Sharma became a pioneer in nourishing Jat-non Jat template of politics in Haryana. In 1962, Sharma fought a bitter battle in Jhajjar constituency (then part of Punjab assembly) against Professor Shamsher Singh. The supporters of the two were vertically divided on caste lines and were in no mood to concede defeat.
Singh had the strong backing of Jats while Sharma looked for consolidation of all other castes. It was feared that followers of the losing candidate might resort to violence. Singh, who ultimately lost to Sharma, averted the clash by lying to his Jat followers that he had won the election and they should head to homes in victory processions.
With the ascent of Sharma, surprise, contradictions and caste and conspiracy made an entry into Haryana polity. In the first assembly elections in Haryana in 1967, Sharma was forced to change his seat from Jhajjar to Yamunanagar because people in Jhajjar, particularly the Jats, were thirsting for revenge.
SHARMA continued to be the CM after constitution of a new assembly on March 17, 1967, though his candidate for assembly speaker Dayakishan lost the election. Sharma’s tenure of less than five months before the first State elections became controversial when he declared in a public meeting at a grain market in Rohtak, “This time around I will not let Chaudharies have a say. I will ensure their canes are suspended on spikes.” This was as direct a jibe against the Jats as could be.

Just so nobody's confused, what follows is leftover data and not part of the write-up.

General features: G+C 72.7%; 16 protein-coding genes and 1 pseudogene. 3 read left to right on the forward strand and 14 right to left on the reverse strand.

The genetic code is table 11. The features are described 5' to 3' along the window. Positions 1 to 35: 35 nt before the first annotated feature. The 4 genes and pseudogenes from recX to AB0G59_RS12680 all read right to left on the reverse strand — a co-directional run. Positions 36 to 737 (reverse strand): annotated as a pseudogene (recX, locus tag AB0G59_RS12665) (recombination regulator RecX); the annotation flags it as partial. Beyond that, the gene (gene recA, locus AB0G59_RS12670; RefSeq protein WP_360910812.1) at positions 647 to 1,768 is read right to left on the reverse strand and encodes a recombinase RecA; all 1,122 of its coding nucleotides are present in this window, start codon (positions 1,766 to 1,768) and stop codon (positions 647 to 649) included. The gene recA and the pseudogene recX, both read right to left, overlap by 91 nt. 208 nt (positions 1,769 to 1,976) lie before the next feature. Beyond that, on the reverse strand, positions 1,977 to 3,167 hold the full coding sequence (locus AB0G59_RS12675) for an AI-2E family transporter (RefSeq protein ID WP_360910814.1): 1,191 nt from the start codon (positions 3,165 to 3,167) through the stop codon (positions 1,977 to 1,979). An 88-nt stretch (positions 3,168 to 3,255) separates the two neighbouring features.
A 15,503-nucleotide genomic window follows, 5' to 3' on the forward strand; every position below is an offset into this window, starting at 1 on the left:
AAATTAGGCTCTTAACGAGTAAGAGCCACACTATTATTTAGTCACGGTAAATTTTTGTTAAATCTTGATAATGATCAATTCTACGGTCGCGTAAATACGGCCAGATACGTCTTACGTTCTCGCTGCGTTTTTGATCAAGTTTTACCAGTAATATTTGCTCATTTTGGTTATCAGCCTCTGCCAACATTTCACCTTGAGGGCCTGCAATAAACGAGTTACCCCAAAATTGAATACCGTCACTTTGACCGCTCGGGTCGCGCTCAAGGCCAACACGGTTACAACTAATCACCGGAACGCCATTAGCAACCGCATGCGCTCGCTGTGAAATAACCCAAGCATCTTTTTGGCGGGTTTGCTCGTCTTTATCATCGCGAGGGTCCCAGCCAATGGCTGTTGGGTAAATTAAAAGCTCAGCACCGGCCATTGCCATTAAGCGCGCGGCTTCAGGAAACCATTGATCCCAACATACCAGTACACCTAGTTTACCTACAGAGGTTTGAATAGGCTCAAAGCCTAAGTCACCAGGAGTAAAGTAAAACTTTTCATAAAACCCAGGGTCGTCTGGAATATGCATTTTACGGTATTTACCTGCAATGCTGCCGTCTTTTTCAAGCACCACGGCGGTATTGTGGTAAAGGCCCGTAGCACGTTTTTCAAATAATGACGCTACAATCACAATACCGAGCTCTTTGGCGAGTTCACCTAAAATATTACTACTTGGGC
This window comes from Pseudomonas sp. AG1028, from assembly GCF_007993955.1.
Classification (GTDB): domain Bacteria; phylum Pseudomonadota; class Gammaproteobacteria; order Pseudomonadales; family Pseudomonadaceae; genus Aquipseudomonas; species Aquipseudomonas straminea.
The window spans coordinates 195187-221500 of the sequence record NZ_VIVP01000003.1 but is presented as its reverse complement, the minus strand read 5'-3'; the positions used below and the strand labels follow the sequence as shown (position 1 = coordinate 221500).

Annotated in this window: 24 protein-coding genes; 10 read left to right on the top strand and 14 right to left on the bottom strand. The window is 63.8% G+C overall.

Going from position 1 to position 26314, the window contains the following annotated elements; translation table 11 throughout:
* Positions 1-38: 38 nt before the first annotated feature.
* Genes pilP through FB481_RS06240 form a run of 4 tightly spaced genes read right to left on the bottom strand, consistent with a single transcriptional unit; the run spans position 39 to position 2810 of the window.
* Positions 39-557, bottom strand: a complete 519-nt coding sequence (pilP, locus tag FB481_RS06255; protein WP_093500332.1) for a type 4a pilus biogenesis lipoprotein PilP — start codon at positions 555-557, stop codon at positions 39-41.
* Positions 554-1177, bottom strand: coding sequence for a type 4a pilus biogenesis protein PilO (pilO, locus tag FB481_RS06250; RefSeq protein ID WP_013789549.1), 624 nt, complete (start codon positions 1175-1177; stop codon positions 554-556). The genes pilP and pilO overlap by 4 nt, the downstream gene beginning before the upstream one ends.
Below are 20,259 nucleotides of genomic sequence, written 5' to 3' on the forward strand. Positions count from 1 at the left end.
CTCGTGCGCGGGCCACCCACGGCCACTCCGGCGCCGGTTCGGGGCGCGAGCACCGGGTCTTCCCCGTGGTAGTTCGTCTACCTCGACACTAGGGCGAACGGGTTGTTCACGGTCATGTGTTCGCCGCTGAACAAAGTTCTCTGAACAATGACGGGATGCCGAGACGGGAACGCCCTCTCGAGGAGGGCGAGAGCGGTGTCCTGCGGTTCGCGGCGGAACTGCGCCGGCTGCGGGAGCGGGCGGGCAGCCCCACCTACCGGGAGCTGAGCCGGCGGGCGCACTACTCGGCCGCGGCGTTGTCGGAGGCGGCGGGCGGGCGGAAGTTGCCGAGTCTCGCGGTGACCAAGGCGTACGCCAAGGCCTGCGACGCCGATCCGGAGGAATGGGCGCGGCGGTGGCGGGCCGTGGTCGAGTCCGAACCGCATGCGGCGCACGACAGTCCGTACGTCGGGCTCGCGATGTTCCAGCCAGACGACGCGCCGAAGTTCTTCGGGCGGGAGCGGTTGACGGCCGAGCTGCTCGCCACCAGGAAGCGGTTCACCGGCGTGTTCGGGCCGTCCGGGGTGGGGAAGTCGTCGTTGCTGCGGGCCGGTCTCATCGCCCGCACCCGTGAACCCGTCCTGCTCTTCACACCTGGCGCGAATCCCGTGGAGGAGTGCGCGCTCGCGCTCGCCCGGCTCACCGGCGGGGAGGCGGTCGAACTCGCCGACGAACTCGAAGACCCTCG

Sharma, who later represented Karnal in the Lok Sabha and also served as governor of Madhya Pradesh, is also remembered for advising Haryanvis to get used to eating ‘mota anaaj’ (millet and corn). Haryana in those days mostly grew these and only became a major producer of wheat and rice after the green revolution in the 1970s.
On March 24, 1967, Rao Birendra Singh, the scion of royal family in Rewari and head of Vishal Haryana Party (first State party in Haryana), replaced Sharma as the Chief Minister. Adopted son of Rao Balbir Singh, the titular head of Rewari, Birendra Singh was selected for IPS (Indian Police Service) in 1949-50 but did not join. Being well-educated, Singh had a mind of his own and is remembered as a strong administrator.